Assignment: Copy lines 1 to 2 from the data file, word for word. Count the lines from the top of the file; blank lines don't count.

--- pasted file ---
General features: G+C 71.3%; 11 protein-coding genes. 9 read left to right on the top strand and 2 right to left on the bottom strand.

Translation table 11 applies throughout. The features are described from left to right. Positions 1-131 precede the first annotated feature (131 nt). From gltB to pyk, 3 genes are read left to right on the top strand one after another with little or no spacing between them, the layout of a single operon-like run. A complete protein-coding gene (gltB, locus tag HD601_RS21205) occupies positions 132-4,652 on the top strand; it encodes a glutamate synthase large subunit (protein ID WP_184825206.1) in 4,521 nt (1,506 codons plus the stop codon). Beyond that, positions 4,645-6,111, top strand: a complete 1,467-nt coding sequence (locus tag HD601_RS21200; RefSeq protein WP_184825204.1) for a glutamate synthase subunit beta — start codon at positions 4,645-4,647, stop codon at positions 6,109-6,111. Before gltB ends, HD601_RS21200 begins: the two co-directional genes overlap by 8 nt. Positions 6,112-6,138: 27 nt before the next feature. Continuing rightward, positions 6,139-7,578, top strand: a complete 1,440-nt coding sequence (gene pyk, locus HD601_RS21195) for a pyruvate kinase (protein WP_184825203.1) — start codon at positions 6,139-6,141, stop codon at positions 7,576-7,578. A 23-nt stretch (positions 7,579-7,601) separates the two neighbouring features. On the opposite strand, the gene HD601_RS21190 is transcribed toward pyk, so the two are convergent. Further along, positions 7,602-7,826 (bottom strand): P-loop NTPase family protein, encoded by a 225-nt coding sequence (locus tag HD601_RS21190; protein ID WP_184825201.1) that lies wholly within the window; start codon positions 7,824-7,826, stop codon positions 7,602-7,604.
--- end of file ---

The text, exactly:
General features: G+C 71.3%; 11 protein-coding genes. 9 read left to right on the top strand and 2 right to left on the bottom strand.

Translation table 11 applies throughout. The features are described from left to right. Positions 1-131 precede the first annotated feature (131 nt). From gltB to pyk, 3 genes are read left to right on the top strand one after another with little or no spacing between them, the layout of a single operon-like run. A complete protein-coding gene (gltB, locus tag HD601_RS21205) occupies positions 132-4,652 on the top strand; it encodes a glutamate synthase large subunit (protein ID WP_184825206.1) in 4,521 nt (1,506 codons plus the stop codon). Beyond that, positions 4,645-6,111, top strand: a complete 1,467-nt coding sequence (locus tag HD601_RS21200; RefSeq protein WP_184825204.1) for a glutamate synthase subunit beta — start codon at positions 4,645-4,647, stop codon at positions 6,109-6,111. Before gltB ends, HD601_RS21200 begins: the two co-directional genes overlap by 8 nt. Positions 6,112-6,138: 27 nt before the next feature. Continuing rightward, positions 6,139-7,578, top strand: a complete 1,440-nt coding sequence (gene pyk, locus HD601_RS21195) for a pyruvate kinase (protein WP_184825203.1) — start codon at positions 6,139-6,141, stop codon at positions 7,576-7,578. A 23-nt stretch (positions 7,579-7,601) separates the two neighbouring features. On the opposite strand, the gene HD601_RS21190 is transcribed toward pyk, so the two are convergent. Further along, positions 7,602-7,826 (bottom strand): P-loop NTPase family protein, encoded by a 225-nt coding sequence (locus tag HD601_RS21190; protein ID WP_184825201.1) that lies wholly within the window; start codon positions 7,824-7,826, stop codon positions 7,602-7,604.